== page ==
History of Hadrian’s Wall
Hadrian’s Wall was the north-west frontier of the Roman empire for nearly 300 years. It was built by the Roman army on the orders of the emperor Hadrian following his visit to Britain in AD 122. At 73 miles (80 Roman miles) long, it crossed northern Britain from Wallsend on the River Tyne in the east to Bowness-on-Solway in the west. The most famous of all the frontiers of the Roman empire, Hadrian’s Wall was made a World Heritage Site in 1987.
When was Hadrian’s Wall built?
Permanent conquest of Britain began in AD 43. By about AD 100 the northernmost army units in Britain lay along the Tyne–Solway isthmus. The forts here were linked by a road, now known as the Stanegate, between Corbridge and Carlisle.
Hadrian came to Britain in AD 122 and, according to a biography written 200 years later, ‘put many things to right and was the first to build a wall 80 miles long from sea to sea to separate the barbarians from the Romans’.
The building of Hadrian’s Wall probably began that year, and took at least six years to complete. The original plan was for a wall of stone or turf, with a guarded gate every mile and two observation towers in between, and fronted by a wide, deep ditch. Before work was completed, 14 forts were added, followed by an earthwork known as the Vallum to the south.
The inscription on the Ilam pan, a 2nd-century souvenir of Hadrian’s Wall found in 2003, suggests that it was called the vallum Aelii, Aelius being Hadrian’s family name.
A change of plan
Before the first plan was completed, a radical change led to the placing of forts on the wall line and down the Cumbrian coast, and the construction of an earthwork to the south.
The forts, each apparently built for a single unit and at a basic spacing of 7⅓ miles, were placed astride the Wall wherever possible. This allowed three main gates, each with two entrances, making the equivalent of six milecastle gates, to provide access to the north; the double-portal south gate was supplemented by two small side gates. The position of the forts and the provision of so many gates suggest that a requirement for increased mobility led to this change.
The addition of the forts was followed by the construction of an earthwork to the south 120 Roman feet (an actus – about 35 metres) wide. This consisted of a central ditch between two mounds. Causeways, surmounted by gates, were provided at forts. The purpose of the Vallum, as this earthwork is known, was presumably to protect the rear of the frontier zone.
After the forts had been added, the width of the Wall was narrowed to 8 Roman feet (2.4 metres) or less and the standard of craftsmanship reduced, both presumably in order to speed work.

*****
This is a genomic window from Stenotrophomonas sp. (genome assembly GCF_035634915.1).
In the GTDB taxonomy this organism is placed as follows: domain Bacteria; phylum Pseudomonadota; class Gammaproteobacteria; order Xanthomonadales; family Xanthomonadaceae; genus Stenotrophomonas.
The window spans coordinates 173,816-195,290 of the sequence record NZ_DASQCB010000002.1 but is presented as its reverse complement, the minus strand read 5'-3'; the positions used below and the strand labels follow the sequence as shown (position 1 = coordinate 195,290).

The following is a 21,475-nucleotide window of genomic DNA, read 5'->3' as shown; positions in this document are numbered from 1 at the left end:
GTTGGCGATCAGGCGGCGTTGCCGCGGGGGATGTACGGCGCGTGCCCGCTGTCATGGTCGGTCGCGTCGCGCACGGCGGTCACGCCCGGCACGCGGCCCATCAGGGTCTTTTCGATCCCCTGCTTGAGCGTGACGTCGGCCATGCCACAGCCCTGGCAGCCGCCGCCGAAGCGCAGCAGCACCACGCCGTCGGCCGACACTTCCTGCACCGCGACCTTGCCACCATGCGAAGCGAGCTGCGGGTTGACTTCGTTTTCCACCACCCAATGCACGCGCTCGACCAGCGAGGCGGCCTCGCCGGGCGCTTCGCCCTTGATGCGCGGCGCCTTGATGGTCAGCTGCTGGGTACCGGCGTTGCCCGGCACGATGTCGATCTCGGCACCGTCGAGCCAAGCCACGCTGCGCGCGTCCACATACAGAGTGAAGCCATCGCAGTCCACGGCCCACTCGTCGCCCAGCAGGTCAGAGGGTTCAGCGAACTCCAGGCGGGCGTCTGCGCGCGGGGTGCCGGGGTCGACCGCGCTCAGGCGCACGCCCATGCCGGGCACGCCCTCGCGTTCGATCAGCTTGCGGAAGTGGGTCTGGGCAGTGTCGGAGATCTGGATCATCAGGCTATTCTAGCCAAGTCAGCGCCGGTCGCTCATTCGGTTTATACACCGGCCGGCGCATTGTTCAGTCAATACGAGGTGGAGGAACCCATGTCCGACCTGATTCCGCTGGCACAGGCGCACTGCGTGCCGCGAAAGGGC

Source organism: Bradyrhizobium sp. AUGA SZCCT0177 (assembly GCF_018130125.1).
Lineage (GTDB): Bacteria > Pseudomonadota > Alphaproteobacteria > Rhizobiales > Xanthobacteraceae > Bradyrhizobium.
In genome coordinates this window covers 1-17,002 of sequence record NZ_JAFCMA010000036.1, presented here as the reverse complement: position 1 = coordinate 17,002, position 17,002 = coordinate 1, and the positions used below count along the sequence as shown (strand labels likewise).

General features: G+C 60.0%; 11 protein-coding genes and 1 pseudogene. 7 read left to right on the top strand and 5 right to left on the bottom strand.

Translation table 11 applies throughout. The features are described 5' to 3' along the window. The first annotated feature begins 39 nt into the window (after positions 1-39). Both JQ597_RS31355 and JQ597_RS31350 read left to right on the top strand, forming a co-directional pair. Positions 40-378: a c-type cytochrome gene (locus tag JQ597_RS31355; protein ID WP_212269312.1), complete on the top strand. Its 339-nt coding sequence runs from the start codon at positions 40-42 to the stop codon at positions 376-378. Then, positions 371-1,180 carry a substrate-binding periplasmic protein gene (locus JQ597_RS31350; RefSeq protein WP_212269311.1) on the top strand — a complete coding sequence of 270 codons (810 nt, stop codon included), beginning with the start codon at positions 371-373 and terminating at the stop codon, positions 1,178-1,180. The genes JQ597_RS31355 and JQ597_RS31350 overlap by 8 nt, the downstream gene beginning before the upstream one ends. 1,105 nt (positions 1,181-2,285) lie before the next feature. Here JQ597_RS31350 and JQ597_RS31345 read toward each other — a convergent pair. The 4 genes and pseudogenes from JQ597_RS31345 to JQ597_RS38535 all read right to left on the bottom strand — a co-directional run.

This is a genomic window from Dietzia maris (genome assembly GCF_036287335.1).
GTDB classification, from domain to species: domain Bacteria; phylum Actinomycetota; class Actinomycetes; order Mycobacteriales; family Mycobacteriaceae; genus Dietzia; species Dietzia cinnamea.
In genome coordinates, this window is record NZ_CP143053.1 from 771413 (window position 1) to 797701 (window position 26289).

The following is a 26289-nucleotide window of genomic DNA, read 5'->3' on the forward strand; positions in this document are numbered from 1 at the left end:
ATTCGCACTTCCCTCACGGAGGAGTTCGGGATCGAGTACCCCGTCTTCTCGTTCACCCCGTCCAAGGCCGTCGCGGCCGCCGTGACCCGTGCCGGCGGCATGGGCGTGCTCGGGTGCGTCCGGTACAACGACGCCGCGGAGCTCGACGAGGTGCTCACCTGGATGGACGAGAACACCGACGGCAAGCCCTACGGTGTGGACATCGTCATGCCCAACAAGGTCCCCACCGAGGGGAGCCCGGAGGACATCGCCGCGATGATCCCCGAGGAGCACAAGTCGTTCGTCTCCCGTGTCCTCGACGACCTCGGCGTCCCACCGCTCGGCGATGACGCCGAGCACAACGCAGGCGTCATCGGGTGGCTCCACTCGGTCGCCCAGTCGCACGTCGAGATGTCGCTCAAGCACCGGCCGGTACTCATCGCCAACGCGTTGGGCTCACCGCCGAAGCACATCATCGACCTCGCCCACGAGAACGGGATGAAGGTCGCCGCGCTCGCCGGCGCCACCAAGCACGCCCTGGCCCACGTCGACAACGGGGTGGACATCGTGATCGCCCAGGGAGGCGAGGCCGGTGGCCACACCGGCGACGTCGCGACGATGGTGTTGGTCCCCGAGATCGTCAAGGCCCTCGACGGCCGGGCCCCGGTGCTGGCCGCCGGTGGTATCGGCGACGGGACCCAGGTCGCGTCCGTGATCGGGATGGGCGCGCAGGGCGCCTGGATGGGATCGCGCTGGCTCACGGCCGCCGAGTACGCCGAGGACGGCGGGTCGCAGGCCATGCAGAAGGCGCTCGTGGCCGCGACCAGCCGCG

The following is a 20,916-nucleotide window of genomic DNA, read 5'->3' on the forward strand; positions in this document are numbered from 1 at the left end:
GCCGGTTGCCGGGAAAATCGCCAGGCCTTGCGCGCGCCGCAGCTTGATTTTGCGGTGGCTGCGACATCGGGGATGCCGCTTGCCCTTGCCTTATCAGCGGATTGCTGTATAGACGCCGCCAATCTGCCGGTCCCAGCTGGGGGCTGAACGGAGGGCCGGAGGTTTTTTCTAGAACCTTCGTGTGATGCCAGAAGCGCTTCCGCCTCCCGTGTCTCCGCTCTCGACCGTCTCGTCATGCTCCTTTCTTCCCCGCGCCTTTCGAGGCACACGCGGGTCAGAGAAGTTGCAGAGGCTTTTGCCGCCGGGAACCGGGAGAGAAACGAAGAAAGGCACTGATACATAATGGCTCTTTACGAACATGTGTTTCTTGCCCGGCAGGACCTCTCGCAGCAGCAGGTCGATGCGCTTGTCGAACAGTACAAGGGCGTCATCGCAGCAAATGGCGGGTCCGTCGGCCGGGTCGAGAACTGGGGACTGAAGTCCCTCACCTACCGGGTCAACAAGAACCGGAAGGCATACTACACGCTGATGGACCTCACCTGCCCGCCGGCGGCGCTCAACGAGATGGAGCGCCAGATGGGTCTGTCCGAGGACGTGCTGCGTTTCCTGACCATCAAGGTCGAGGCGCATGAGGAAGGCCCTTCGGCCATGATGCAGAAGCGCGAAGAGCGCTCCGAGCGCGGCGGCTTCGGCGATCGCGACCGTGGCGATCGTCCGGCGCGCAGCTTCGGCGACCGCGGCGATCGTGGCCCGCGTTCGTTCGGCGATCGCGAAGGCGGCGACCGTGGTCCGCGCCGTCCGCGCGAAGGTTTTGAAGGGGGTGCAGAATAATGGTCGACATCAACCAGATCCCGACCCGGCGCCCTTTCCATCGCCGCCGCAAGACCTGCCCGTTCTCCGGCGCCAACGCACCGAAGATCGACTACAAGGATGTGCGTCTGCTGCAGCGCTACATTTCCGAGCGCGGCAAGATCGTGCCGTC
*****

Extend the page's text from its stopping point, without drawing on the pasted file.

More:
Who manned the wall?
Although mainly built by legionaries, the Wall was manned by auxiliaries. They were organised into regiments nominally either 500 or 1,000 strong and either infantry or cavalry or both. The 500-strong mixed infantry and cavalry unit was the workhorse of the frontier. Each fort on the Wall appears to have been built to hold a single auxiliary unit.
The troops based in the forts and milecastles of the Wall were mostly recruited from the north-western provinces of the Roman empire, though some were from further afield.
Army units tend to be accompanied by camp followers. Little is known about these people in the early years of the Wall; it would appear that they were not allowed to settle in the zone between the Wall and the Vallum. Excavation has demonstrated the existence of civil settlements in the 3rd century and geophysical survey has recorded the urban sprawl spreading well beyond the forts. These remains are, however, undated.
After the Romans
With the abandonment of Britain by the central authorities, it is less clear what happened. At Birdoswald, a case had been made for life at the fort continuing, with the regimental commander perhaps turning into a local chieftain.
In the years that followed, Hadrian’s Wall became a quarry for the stone to build castles and churches, farms and houses along its line, until the conservation movement in the 18th and 19th centuries put a stop to that. It was only from the mid-19th century onwards that early archaeologists and historians such as John Clayton, John Hodgson and John Collingwood Bruce began to study Hadrian’s Wall in earnest and sought to protect its still magnificent remains. To read more about this see Research on Hadrian’s Wall.
About the Author
David Breeze is former Chief Inspector of Ancient Monuments for Scotland and Visiting Professor of Archaeology at the University of Durham. He is the author of the English Heritage guidebook to Hadrian’s Wall and co-author of Hadrian’s Wall, the standard work on the Wall.